Marianne Thornton

Marianne Thornton (10 March 1797 – 5 November 1887) was an English Human rights activist, who campaigned for the abolition of slavery.

Marianne Thornton was the eldest of nine children of the English philanthropist, economists and abolitionists Henry Thornton (1760–1815) and his wife Marianne Sykes (1765–1815). Her father, MP for Southwark, was next to William Wilberforce to the Clapham Saints, an influential group of members of the Church of England. After the early death of both parents in 1815, she and her siblings grew up by a family friend, the politician Sir Robert Inglis.[1] She spent most of her life in Clapham and was one of the Bluestockings.

Marianne Thornton was the head of the Thornton family. She was the paternal great-aunt of E. M. Forster, to whom she inherited the sum of £8,000 (the equivalent of about £990,000 in 2017)[2] as a legacy in trust after her death.[3] Forster published about her in 1956 a detailed biography.[4] Thornton became nationally known through the publication of Forster.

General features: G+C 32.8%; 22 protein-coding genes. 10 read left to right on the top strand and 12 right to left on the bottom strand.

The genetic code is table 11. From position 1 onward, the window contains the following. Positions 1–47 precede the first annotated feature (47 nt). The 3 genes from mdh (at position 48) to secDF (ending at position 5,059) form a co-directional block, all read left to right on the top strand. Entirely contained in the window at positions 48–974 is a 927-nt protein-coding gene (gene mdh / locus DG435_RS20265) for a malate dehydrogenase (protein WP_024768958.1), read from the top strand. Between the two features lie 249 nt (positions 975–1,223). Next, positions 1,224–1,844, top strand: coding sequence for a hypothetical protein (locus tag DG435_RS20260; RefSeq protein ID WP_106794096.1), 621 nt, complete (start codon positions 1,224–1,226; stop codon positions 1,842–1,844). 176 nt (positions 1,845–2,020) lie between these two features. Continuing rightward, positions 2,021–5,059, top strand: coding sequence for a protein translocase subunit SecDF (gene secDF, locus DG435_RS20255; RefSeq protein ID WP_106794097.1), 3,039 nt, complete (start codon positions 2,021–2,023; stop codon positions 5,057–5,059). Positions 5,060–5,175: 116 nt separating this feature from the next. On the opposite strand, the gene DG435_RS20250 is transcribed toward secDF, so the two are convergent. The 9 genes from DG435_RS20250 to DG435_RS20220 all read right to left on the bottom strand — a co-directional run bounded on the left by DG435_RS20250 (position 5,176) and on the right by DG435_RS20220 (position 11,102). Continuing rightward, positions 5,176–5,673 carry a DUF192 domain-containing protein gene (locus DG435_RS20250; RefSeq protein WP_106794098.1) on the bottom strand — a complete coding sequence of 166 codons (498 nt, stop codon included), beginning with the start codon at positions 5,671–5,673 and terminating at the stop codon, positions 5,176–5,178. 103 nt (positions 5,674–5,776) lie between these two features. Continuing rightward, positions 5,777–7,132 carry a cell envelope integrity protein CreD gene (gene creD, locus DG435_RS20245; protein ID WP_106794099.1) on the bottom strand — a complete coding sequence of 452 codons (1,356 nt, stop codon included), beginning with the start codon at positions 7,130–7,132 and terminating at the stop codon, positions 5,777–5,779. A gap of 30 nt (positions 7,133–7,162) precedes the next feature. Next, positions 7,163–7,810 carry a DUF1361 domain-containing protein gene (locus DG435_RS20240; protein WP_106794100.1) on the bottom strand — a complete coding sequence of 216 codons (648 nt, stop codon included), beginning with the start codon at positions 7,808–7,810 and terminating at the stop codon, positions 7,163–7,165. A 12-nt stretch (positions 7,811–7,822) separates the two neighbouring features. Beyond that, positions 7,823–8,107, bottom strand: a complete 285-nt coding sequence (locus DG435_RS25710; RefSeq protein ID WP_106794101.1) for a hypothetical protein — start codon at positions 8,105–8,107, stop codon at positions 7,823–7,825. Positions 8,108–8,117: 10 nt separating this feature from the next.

Her parents became characters in the 2006 biographical drama film Amazing Grace. This refers to the eponymous poem Amazing Grace of the former slave trader and founder of Clapham Saints John Newton.

External linksEdit

  • Childs, Peter (8 Jan 2001). "Marianne Thornton". The Literary Encyclopedia. Retrieved 26 September 2019.
  • Stephen, Leslie, "Thornton, Henry", Dictionary of National Biography, 1885–1900, vol. 56, p. 301–303, retrieved 26 September 2019
  • Personal page at The Peerage.com

ReferencesEdit

  1. ^ John Wolffe, ‘Inglis, Sir Robert Harry, second baronet (1786–1855)’, Oxford Dictionary of National Biography, Oxford University Press, 2004 accessed 26 September 2019
  2. ^ UK Retail Price Index inflation figures are based on data from Clark, Gregory (2017). "The Annual RPI and Average Earnings for Britain, 1209 to Present (New Series)". MeasuringWorth. Retrieved 2 February 2020.
  3. ^ "A Chronology of Forster's life and work". Cambridge.org. 1 December 1953. Retrieved 26 September 2019.
  4. ^ E. M. Forster: Marianne Thornton, 1797–1887. A Domestic Biography. Arnold, London 1956